Quantitative microbial risk assessment (QMRA) is a growing multidisciplinary field consisting of a formal process for .QMRA addressing exposures to microbial pathogens and infectious disease processes. QMRA provides greater sensitivity in human health risk measurement than conventional epidemiological approaches, and has become a widely accepted framework for the study of water quality and food. Lying at the confluence of mathematics, biology, engineering, and policy, risk assessment is a complex but highly useful approach applicable to a wide variety of disease scenarios. Risk assessment advances decision science in public health, emergency response, environmental control measures, decontamination, industrial hygiene, and medical countermeasures. Risk analyses must also include risk communication and risk perception in order to know which risk mitigation decisions to take. Despite the utility of the QMRA approach, few biological or social scientists are trained in this process or have sufficient statistical and quantitative skills for such analyse, and few QMRA tools or models are available to people lacking modeling skills. Similarly, few statisticians or modelers possess the necessary social science skills to adequately address issues of human behavior that affect exposure to pathogenic agents, or responses to real or perceived health risks. We will provide QMRA training to enhance multidisciplinary research associated with these key proficiency and knowledge gaps through a two week, intensive short course that will: (1) provide training in identifying and quantifying risk; (2) provide training inrisk perception and communication; (3) develop tools and lessons for learning QMRA and make them freely available; and (4) develop and publish novel risk analyses of emerging pathogens of global and clinical significance. QMRA III builds upon a successful week-long intensive course that was conducted annually by the Center for Advancing Microbial Risk Assessment (CAMRA) from 2006 to 2011. Its application of practical, hands-on training to students from diverse backgrounds enhanced participants' ability to use QMRA in their work. QMRA III will equip biomedical and behavioral scientists with training and tools necessary for highly credible quantitative microbial risk assessments, supporting evidence-based public health policies regarding emerging pathogens and disease prevention.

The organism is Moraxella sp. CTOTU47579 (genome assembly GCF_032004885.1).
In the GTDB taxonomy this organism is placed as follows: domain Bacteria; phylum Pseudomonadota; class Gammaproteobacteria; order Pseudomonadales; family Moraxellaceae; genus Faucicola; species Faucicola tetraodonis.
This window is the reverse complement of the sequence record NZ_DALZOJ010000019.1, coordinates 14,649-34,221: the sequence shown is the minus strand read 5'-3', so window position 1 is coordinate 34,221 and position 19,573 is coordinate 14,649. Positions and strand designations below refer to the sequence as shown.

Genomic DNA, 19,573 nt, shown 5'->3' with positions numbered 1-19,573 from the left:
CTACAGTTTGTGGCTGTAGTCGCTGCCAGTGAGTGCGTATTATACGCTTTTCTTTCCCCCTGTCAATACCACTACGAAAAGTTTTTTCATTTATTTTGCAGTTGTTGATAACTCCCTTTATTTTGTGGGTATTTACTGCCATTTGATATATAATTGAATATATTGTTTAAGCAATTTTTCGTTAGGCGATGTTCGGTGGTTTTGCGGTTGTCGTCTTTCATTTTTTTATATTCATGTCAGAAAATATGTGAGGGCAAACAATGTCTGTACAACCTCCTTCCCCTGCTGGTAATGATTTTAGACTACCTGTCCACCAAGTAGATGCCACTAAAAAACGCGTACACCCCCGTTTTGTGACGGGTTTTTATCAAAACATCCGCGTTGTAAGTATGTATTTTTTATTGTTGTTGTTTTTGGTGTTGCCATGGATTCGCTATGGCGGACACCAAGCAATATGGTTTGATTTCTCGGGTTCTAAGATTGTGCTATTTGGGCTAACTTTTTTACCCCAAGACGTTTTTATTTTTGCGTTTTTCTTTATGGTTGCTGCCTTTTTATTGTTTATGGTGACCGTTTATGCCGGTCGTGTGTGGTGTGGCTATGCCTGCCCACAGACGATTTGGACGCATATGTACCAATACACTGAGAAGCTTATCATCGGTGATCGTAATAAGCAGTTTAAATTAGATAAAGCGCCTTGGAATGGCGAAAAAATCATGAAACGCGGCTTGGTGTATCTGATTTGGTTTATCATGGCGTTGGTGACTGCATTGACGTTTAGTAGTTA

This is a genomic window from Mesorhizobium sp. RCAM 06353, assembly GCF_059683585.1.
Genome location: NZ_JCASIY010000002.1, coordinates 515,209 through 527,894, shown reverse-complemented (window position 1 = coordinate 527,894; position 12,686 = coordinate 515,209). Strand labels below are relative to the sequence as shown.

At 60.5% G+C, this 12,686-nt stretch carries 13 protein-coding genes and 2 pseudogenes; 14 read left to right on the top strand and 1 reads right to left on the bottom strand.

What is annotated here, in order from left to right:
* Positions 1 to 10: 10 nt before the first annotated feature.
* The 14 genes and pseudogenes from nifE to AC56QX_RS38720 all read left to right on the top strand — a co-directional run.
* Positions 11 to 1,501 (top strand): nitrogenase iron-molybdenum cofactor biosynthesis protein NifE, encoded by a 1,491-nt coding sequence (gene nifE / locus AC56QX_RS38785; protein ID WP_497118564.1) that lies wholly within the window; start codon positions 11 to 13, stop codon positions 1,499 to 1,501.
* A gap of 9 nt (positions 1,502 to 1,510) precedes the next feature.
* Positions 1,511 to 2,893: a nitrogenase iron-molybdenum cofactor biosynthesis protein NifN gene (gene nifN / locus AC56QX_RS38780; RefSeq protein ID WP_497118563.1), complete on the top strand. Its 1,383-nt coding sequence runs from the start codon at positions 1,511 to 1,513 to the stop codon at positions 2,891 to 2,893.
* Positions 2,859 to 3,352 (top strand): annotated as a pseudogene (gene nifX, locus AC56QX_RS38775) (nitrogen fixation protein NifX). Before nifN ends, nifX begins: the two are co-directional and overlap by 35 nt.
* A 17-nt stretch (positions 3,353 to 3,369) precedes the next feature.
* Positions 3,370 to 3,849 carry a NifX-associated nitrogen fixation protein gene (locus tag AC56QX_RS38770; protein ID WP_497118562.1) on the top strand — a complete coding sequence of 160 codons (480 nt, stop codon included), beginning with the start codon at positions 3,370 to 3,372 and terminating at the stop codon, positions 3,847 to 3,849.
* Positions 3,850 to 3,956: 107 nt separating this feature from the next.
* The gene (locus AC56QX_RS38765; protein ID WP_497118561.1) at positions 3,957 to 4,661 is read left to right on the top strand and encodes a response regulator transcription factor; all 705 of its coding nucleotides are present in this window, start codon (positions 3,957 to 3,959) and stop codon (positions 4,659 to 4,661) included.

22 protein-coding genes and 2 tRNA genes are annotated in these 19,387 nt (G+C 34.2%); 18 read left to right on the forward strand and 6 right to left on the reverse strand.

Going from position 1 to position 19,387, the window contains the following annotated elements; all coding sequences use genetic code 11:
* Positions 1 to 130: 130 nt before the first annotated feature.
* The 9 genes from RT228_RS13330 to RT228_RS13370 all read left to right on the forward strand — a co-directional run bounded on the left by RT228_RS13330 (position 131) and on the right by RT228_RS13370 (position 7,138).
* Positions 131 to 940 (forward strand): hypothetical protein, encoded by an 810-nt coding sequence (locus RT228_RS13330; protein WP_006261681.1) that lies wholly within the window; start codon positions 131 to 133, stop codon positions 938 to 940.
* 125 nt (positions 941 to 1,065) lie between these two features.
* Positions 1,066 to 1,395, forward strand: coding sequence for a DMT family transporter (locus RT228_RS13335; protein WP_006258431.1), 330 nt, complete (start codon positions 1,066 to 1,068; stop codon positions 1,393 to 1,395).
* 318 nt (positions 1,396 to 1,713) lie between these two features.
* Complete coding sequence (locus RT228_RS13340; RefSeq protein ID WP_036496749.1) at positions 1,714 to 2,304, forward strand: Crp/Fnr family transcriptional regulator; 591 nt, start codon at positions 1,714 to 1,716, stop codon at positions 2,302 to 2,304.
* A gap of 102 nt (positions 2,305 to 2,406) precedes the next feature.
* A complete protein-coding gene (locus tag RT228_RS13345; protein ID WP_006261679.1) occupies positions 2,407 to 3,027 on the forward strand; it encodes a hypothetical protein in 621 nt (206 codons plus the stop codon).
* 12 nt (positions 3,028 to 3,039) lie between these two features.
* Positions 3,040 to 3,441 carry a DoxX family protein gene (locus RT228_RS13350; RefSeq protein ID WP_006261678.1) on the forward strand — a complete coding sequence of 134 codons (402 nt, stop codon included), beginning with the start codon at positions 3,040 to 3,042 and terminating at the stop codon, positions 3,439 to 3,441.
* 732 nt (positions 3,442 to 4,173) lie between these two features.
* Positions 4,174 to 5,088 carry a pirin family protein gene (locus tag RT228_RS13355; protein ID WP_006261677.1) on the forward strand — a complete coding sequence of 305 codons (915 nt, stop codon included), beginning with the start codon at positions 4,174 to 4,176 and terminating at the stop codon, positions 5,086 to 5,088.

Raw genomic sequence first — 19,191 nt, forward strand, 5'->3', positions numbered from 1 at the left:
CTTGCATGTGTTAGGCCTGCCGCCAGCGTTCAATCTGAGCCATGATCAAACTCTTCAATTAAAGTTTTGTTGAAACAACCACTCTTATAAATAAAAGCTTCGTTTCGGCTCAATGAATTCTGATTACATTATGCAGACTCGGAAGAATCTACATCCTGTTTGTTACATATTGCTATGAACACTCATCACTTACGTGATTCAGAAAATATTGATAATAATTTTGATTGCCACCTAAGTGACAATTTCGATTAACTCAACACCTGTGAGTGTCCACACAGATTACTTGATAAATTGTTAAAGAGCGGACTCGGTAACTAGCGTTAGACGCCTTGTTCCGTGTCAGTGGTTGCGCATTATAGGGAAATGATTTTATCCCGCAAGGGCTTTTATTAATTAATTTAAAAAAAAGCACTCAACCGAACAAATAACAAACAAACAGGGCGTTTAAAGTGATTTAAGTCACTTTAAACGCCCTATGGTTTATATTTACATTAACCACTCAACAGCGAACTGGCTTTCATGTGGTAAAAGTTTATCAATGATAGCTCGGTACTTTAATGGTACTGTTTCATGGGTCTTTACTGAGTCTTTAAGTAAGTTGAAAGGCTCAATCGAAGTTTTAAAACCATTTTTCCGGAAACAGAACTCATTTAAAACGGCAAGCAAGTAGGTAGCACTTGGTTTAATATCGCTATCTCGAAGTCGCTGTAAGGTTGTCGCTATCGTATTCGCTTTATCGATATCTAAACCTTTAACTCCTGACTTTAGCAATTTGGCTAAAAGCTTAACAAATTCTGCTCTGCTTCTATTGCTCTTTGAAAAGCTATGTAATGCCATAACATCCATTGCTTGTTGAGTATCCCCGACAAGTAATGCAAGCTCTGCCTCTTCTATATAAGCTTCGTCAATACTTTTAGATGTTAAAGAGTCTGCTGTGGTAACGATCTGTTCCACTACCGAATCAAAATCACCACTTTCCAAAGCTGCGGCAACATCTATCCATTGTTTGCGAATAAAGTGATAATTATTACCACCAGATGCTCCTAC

Public Health Relevance

Relevance of this research to public health: Careful and rigorous risk analysis is necessary for making informed decisions in order to minimize risks to public health from infectious diseases. However, risk analysis methodology is not widely understood. By providing a solid grounding in the principles of quantitative microbial risk assessment, the QMRA III education program will equip professionals to conduct research and make decisions to minimize risks from infectious disease.

National Institute of Health (NIH)
National Institute of General Medical Sciences (NIGMS)
Education Projects (R25)
Project #
Application #
Study Section
Modeling and Analysis of Biological Systems Study Section (MABS)
Program Officer
Ravichandran, Veerasamy
Project Start
Project End
Budget Start
Budget End
Support Year
Fiscal Year
Total Cost
Indirect Cost
Michigan State University
Engineering (All Types)
Earth Sciences/Resources
East Lansing
United States
Zip Code
Hamilton, Kerry A; Chen, Arlene; de-Graft Johnson, Emmanuel et al. (2018) Salmonella risks due to consumption of aquaculture-produced shrimp. Microb Risk Anal 9:22-32
Weir, Mark H; Mitchell, Jade; Flynn, William et al. (2017) Development of a microbial dose response visualization and modelling application for QMRA modelers and educators. Environ Model Softw 88:74-83
Rosen, Michael B; Pokhrel, Lok R; Weir, Mark H (2017) A discussion about public health, lead and Legionella pneumophila in drinking water supplies in the United States. Sci Total Environ 590-591:843-852
Weir, Mark H; Shibata, Tomoyuki; Masago, Yoshifumi et al. (2016) Effect of Surface Sampling and Recovery of Viruses and Non-Spore-Forming Bacteria on a Quantitative Microbial Risk Assessment Model for Fomites. Environ Sci Technol 50:5945-52
Rodriguez-Alvarez, MarĂ­a Soledad; Weir, Mark H; Pope, Joanna M et al. (2015) Development of a relative risk model for drinking water regulation and design recommendations for a peri urban region of Argentina. Int J Hyg Environ Health 218:627-38